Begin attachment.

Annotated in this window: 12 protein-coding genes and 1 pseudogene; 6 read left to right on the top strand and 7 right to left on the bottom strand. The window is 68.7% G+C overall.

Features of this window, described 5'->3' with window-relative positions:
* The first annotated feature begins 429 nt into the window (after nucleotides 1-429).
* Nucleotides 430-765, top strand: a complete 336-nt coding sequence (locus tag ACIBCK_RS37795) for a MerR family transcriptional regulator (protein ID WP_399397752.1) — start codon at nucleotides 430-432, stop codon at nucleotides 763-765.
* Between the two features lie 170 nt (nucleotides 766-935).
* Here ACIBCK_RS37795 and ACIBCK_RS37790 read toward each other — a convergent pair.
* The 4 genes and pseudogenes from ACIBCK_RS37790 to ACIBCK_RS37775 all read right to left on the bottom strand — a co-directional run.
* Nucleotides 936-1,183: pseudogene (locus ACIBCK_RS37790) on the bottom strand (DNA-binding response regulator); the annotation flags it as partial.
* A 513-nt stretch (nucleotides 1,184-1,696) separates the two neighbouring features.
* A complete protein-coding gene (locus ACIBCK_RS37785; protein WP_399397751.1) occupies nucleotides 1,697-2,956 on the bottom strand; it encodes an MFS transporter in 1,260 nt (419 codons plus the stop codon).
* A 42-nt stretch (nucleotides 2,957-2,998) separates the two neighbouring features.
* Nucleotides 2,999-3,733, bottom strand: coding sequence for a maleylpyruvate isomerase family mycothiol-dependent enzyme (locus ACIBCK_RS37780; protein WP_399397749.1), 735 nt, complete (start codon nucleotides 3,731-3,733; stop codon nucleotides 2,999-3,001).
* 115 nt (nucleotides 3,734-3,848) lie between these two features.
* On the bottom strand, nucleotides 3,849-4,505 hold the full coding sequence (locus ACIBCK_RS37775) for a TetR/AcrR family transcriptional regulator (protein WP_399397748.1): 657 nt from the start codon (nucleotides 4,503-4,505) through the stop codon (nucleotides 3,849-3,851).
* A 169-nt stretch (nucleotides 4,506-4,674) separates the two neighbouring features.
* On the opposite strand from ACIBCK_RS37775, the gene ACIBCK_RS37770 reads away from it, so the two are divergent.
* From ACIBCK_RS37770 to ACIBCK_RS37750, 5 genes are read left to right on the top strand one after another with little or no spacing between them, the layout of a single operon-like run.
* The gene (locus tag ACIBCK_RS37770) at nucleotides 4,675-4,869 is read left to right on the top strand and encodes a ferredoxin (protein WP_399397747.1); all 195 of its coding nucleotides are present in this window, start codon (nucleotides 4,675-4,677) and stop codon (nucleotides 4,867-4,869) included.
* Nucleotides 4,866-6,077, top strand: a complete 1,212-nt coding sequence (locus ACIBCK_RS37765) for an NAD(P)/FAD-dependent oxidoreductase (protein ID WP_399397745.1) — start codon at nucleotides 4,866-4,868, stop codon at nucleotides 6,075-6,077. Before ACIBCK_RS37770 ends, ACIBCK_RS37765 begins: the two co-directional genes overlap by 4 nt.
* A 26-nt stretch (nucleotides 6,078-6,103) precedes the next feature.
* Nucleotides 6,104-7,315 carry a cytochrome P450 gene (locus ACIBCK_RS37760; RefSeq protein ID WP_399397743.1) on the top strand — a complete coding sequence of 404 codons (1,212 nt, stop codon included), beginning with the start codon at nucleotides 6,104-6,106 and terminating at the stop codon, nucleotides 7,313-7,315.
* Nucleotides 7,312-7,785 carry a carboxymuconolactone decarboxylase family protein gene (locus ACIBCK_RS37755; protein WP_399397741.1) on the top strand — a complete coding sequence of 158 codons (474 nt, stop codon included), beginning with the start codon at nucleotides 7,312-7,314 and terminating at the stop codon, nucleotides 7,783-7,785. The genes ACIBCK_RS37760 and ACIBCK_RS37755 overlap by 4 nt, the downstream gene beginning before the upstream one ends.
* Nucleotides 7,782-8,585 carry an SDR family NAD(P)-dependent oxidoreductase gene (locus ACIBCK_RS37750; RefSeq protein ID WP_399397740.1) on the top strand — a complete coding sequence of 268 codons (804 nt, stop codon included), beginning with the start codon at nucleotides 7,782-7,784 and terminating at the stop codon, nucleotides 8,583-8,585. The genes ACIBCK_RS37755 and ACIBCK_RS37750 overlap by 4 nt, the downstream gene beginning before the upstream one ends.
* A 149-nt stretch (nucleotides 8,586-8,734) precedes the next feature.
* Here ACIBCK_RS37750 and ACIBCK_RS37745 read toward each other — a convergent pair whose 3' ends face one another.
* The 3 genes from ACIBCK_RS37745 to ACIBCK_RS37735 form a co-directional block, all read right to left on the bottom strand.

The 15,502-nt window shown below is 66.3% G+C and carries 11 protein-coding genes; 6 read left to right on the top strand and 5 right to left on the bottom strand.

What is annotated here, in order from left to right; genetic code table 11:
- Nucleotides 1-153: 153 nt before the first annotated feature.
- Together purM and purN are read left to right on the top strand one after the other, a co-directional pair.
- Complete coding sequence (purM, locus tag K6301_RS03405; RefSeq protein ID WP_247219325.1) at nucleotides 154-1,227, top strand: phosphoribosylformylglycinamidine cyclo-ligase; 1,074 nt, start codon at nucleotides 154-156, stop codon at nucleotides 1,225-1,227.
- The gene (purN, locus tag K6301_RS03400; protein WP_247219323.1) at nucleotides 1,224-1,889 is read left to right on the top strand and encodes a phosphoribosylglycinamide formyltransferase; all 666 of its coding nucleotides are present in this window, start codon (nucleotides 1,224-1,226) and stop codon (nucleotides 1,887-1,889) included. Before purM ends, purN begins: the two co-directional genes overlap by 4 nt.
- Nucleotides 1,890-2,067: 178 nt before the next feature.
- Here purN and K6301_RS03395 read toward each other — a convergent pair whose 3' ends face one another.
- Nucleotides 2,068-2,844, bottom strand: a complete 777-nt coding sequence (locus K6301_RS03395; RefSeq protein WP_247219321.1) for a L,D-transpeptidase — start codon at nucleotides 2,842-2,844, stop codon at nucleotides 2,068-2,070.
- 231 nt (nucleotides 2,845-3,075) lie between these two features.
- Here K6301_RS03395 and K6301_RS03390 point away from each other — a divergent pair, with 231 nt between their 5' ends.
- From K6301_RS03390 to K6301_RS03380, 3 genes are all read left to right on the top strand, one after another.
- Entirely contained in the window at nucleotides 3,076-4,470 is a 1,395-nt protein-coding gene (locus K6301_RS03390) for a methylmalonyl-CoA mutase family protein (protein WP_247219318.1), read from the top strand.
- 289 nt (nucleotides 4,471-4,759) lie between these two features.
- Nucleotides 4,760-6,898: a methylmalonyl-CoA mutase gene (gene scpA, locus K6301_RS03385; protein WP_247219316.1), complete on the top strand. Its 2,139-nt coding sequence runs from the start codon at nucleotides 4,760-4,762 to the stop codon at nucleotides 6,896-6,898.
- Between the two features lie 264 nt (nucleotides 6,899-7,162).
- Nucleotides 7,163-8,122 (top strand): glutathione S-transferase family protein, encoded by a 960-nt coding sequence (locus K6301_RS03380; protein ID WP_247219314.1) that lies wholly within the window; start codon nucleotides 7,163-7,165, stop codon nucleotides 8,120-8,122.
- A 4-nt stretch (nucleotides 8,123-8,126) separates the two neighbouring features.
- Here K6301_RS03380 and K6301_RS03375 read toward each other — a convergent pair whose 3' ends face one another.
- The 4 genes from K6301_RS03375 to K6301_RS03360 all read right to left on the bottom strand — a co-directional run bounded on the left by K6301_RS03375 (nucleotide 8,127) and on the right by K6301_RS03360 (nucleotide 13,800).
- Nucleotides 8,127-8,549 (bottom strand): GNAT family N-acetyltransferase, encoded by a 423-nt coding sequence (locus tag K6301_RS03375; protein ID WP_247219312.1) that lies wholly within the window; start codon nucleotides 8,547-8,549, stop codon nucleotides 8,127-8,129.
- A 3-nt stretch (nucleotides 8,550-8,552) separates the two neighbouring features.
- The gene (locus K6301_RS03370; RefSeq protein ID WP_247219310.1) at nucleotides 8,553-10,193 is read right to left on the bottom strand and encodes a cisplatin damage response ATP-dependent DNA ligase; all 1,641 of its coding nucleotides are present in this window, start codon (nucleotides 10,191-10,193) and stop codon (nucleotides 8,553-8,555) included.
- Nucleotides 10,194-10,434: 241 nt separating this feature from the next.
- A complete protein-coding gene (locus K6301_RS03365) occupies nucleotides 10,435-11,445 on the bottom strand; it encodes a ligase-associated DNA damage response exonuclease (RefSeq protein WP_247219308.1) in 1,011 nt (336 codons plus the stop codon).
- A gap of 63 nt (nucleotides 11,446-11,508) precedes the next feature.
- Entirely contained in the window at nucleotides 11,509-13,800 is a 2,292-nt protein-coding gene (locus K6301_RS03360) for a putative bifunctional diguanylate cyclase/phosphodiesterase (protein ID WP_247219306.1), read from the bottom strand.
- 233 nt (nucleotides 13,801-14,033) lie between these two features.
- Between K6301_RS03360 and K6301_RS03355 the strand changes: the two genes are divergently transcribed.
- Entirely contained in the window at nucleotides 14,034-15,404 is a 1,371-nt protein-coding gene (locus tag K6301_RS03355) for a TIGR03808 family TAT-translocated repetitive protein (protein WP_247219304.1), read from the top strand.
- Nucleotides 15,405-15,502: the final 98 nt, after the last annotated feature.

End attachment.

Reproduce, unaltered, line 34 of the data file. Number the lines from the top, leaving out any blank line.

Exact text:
- Here purN and K6301_RS03395 read toward each other — a convergent pair whose 3' ends face one another.